Evaluate and reflect on current research and professional practice on a regular basis to make effective use of existing and emerging digital tools and resources in support of student learning.
The International Society for Technology in Education (ITSE) has published many articles obviously all about technology within the classroom, but the ITSE has also spent a lot of time, effort, and money discussing the role of technology leaders within a school/district. ITSE believes that there are specific roles for administrator and coaches, and that both are vital to success of technology inclusion within a school. “Educational Administrators inspire and lead development and implementation of a shared vision for comprehensive integration of technology to promote excellence and support transformation throughout the organization” (Administrators). Though it can often feel like individual teachers are the ones leading the way for greater inclusion of technology, when the push is being spearheaded by a schools administration, it often can create better buy-in and a more uniform use throughout the school. By being led by the administration, teachers will typically assign a greater importance to the tool because it already has the support of the administration, and that can be a big hurdle to clear.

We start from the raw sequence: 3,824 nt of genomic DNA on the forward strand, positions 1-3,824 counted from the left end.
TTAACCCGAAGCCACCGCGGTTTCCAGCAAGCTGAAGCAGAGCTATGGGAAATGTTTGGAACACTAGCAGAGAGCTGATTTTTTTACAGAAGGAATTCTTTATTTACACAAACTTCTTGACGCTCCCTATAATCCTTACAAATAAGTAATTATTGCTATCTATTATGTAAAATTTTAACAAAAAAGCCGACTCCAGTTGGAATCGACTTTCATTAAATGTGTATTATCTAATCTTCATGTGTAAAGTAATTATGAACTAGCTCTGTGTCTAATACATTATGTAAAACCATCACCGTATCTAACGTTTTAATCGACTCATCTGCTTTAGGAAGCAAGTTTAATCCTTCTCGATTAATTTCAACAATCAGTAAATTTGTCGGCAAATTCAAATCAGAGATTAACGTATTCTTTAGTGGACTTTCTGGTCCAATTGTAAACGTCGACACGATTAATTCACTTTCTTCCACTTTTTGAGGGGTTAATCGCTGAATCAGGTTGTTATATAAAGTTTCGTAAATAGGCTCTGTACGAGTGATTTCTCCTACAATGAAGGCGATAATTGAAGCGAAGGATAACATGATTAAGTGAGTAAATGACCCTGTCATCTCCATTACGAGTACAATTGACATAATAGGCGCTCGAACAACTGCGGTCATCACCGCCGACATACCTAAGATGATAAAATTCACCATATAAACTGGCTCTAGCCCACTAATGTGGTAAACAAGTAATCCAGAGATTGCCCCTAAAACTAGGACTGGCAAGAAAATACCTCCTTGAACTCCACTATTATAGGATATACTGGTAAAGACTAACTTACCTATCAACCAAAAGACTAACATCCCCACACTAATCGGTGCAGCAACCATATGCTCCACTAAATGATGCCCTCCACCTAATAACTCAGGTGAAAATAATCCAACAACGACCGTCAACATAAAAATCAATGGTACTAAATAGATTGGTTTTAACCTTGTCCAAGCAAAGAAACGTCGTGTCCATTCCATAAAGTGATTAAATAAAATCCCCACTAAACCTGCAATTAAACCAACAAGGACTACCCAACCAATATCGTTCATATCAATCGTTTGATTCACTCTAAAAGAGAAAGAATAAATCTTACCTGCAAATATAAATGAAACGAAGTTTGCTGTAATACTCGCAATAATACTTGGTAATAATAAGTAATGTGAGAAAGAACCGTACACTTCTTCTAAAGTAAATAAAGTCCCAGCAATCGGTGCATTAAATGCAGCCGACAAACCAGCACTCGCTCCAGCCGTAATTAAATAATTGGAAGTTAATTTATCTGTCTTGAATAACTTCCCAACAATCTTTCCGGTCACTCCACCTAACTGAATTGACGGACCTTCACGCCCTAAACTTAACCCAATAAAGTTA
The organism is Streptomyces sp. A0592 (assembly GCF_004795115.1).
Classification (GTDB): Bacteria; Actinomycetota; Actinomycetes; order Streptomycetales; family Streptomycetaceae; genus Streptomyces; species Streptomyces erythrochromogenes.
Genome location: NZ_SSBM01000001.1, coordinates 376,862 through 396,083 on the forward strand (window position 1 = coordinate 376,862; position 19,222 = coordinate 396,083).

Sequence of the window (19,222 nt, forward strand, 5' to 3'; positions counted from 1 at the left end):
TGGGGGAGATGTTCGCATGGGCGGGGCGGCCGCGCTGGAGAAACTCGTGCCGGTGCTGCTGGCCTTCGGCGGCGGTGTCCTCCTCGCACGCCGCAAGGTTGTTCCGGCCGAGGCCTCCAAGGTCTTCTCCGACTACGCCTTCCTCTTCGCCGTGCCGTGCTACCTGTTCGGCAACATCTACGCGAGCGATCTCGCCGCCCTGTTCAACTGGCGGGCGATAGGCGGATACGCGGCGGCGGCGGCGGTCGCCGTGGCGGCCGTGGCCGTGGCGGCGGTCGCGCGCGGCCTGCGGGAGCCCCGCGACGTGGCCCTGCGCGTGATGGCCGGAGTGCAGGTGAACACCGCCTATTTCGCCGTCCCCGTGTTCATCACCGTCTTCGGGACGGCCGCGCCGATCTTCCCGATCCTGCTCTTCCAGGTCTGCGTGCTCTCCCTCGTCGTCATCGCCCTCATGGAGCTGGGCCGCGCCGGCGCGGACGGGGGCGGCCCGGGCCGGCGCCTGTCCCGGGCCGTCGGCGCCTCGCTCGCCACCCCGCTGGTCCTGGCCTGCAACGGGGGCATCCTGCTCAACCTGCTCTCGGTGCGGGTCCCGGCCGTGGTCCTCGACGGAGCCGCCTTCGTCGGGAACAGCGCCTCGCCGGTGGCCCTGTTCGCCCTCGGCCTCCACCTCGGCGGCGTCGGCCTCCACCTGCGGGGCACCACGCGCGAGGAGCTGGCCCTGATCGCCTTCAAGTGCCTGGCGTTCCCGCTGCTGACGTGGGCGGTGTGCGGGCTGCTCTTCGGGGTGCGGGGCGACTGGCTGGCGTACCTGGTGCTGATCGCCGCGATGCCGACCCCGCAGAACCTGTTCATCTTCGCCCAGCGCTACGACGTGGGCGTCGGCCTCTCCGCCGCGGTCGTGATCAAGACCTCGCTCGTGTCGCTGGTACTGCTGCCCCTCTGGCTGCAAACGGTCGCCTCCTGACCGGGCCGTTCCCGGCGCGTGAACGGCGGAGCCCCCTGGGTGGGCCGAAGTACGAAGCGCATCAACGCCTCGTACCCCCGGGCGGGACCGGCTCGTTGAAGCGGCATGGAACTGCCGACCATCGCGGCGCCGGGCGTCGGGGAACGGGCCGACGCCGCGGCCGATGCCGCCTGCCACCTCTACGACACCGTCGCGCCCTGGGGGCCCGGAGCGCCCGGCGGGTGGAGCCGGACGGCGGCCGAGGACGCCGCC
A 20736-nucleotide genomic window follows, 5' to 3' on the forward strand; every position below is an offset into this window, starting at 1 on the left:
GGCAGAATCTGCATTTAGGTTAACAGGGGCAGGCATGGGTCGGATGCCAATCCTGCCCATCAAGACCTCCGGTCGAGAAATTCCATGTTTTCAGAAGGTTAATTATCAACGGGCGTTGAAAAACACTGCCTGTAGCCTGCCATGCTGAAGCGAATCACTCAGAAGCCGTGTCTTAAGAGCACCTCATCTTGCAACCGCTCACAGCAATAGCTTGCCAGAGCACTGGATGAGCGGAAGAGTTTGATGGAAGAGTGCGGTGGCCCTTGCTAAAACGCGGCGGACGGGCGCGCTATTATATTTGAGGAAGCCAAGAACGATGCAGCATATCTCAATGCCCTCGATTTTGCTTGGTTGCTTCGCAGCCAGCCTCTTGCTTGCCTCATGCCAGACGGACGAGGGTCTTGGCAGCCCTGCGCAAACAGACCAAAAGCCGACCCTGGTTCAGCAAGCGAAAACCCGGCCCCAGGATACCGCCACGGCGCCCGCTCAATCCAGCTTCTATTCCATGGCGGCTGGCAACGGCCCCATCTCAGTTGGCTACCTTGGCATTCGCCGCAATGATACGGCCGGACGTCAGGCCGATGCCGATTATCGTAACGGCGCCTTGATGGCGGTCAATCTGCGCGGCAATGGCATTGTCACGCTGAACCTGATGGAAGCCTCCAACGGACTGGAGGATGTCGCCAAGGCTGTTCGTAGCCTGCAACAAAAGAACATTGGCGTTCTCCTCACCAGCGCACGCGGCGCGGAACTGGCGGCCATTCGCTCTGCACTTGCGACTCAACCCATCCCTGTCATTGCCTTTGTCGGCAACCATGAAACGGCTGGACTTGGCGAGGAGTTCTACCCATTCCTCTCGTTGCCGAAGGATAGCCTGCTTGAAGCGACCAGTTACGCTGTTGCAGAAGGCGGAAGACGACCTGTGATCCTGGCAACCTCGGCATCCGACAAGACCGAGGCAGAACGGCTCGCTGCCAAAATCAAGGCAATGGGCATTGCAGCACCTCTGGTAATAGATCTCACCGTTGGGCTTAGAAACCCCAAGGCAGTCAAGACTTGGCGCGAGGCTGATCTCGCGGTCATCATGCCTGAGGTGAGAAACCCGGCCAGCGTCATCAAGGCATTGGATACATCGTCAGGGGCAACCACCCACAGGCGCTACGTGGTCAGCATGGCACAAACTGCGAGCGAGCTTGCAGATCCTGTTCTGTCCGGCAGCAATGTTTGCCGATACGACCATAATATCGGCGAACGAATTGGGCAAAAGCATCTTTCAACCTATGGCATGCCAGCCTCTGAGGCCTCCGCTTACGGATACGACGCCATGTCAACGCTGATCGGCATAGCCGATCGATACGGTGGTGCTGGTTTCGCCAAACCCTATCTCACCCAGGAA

Just as important as the administration in regards to greater technology use, are the technology coaches (called tech champs at my school) that are even more on the forefront of new apps and tools than the administration. At my current school, and in schools I have worked at in the past, connecting with the tech champs allows me to really key into what the new trends technologically are in education, and how to best adapt the technology for my classroom. By being able to collaborate with the tech coaches, schools as a whole are better suited to troubleshoot any tech issues, evaluate new apps or software for positive use, and facilitate the use of new technology in the classroom for higher student achievement (Coaches). Aside from being the go-to person on new educational technologies for different apps and learning tools, technology coaches are also extremely important in regards to deciding which software will be used and how it will be implemented. This has been a difficult position to be in, as it is very easy to select software to only later find out that it does not fit the needs of the teachers or students. One of the best ways a technology coach can counteract this is, “to implement standard forms, criteria, and selection procedures for the purchase of educational software” (Handbook, 34). By creating a set of standards, and then building a team of different school members to evaluate different software’s, it creates school buy-in to the process, but also allows different people to have a voice in the selection, and a better vetting process to hopefully identify unnecessary software before it is implemented.